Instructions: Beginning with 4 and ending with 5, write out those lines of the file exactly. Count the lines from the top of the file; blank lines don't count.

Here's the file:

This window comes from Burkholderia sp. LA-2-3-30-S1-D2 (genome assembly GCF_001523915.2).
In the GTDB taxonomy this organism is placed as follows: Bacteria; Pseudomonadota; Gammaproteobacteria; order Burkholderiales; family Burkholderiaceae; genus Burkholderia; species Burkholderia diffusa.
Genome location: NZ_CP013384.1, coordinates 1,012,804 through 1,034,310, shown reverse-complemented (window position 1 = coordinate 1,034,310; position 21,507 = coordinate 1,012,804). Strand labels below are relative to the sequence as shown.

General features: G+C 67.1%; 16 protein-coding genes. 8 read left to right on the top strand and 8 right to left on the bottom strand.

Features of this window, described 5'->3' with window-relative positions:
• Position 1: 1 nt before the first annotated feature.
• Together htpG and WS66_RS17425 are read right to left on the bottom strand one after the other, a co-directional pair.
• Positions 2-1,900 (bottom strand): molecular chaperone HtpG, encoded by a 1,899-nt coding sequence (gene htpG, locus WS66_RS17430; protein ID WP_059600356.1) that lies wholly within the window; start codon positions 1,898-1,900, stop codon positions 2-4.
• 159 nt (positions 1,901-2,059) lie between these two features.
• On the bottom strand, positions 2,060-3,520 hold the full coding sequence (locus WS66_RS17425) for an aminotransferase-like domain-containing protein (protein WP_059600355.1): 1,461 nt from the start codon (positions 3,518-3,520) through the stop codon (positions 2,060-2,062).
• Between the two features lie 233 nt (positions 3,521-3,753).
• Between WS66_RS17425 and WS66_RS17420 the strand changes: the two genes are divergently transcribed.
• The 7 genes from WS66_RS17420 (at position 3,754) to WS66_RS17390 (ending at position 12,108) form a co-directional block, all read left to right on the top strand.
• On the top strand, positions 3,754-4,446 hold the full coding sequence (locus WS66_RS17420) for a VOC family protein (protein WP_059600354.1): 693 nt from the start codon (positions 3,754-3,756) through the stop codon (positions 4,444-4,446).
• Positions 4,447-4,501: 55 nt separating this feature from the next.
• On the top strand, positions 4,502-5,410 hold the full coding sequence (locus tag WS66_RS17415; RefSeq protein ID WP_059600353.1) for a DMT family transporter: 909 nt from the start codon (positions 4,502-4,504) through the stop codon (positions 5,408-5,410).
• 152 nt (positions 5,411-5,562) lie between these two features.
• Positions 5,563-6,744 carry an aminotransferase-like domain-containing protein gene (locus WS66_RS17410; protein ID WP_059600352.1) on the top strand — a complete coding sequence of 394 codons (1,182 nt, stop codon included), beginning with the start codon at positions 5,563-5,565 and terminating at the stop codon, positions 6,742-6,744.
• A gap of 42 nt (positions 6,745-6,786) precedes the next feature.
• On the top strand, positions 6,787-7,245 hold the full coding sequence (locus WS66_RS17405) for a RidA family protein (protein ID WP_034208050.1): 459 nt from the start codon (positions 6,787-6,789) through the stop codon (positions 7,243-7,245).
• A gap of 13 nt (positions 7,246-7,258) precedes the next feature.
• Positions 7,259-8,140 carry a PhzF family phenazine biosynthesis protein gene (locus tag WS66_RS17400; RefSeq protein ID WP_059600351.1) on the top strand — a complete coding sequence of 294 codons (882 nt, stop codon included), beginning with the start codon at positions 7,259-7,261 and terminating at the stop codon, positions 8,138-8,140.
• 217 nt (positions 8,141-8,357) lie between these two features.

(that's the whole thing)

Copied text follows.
General features: G+C 67.1%; 16 protein-coding genes. 8 read left to right on the top strand and 8 right to left on the bottom strand.

Features of this window, described 5'->3' with window-relative positions: